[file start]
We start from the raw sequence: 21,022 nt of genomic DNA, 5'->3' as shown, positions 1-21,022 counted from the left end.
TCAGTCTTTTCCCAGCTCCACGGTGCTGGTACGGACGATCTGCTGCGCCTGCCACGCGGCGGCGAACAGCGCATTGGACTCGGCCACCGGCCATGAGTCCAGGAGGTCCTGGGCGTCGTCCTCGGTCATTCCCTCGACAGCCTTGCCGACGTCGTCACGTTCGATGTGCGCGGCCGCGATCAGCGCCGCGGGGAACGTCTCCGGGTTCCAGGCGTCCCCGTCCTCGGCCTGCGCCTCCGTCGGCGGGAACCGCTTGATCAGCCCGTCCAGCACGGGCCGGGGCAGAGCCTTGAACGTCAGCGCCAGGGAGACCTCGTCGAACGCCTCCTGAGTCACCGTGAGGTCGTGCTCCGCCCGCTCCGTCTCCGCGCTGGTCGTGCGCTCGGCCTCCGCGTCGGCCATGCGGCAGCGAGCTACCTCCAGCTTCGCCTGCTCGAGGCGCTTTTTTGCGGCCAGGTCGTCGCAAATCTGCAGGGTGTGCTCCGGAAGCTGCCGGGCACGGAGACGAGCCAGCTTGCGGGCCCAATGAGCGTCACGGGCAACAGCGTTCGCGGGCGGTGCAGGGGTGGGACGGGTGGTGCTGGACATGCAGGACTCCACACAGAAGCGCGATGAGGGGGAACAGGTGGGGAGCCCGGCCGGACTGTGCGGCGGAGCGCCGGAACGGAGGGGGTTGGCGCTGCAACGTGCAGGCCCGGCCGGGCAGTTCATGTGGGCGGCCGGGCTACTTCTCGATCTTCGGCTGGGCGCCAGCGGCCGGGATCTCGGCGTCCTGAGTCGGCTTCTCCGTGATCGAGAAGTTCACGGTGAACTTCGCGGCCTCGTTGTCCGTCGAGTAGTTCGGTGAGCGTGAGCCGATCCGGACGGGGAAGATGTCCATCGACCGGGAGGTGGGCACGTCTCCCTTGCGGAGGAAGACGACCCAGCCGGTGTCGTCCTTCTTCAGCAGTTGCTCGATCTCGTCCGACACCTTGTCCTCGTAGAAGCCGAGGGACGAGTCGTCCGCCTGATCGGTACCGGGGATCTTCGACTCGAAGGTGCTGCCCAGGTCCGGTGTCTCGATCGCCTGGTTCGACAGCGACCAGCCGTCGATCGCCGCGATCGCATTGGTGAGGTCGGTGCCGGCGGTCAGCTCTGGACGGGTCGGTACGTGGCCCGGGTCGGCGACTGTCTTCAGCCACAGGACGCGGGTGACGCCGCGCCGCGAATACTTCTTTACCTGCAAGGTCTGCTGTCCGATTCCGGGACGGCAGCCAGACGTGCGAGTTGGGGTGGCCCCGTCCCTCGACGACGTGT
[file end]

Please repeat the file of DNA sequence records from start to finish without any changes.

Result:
We start from the raw sequence: 21,022 nt of genomic DNA, 5'->3' as shown, positions 1-21,022 counted from the left end.
TCAGTCTTTTCCCAGCTCCACGGTGCTGGTACGGACGATCTGCTGCGCCTGCCACGCGGCGGCGAACAGCGCATTGGACTCGGCCACCGGCCATGAGTCCAGGAGGTCCTGGGCGTCGTCCTCGGTCATTCCCTCGACAGCCTTGCCGACGTCGTCACGTTCGATGTGCGCGGCCGCGATCAGCGCCGCGGGGAACGTCTCCGGGTTCCAGGCGTCCCCGTCCTCGGCCTGCGCCTCCGTCGGCGGGAACCGCTTGATCAGCCCGTCCAGCACGGGCCGGGGCAGAGCCTTGAACGTCAGCGCCAGGGAGACCTCGTCGAACGCCTCCTGAGTCACCGTGAGGTCGTGCTCCGCCCGCTCCGTCTCCGCGCTGGTCGTGCGCTCGGCCTCCGCGTCGGCCATGCGGCAGCGAGCTACCTCCAGCTTCGCCTGCTCGAGGCGCTTTTTTGCGGCCAGGTCGTCGCAAATCTGCAGGGTGTGCTCCGGAAGCTGCCGGGCACGGAGACGAGCCAGCTTGCGGGCCCAATGAGCGTCACGGGCAACAGCGTTCGCGGGCGGTGCAGGGGTGGGACGGGTGGTGCTGGACATGCAGGACTCCACACAGAAGCGCGATGAGGGGGAACAGGTGGGGAGCCCGGCCGGACTGTGCGGCGGAGCGCCGGAACGGAGGGGGTTGGCGCTGCAACGTGCAGGCCCGGCCGGGCAGTTCATGTGGGCGGCCGGGCTACTTCTCGATCTTCGGCTGGGCGCCAGCGGCCGGGATCTCGGCGTCCTGAGTCGGCTTCTCCGTGATCGAGAAGTTCACGGTGAACTTCGCGGCCTCGTTGTCCGTCGAGTAGTTCGGTGAGCGTGAGCCGATCCGGACGGGGAAGATGTCCATCGACCGGGAGGTGGGCACGTCTCCCTTGCGGAGGAAGACGACCCAGCCGGTGTCGTCCTTCTTCAGCAGTTGCTCGATCTCGTCCGACACCTTGTCCTCGTAGAAGCCGAGGGACGAGTCGTCCGCCTGATCGGTACCGGGGATCTTCGACTCGAAGGTGCTGCCCAGGTCCGGTGTCTCGATCGCCTGGTTCGACAGCGACCAGCCGTCGATCGCCGCGATCGCATTGGTGAGGTCGGTGCCGGCGGTCAGCTCTGGACGGGTCGGTACGTGGCCCGGGTCGGCGACTGTCTTCAGCCACAGGACGCGGGTGACGCCGCGCCGCGAATACTTCTTTACCTGCAAGGTCTGCTGTCCGATTCCGGGACGGCAGCCAGACGTGCGAGTTGGGGTGGCCCCGTCCCTCGACGACGTGT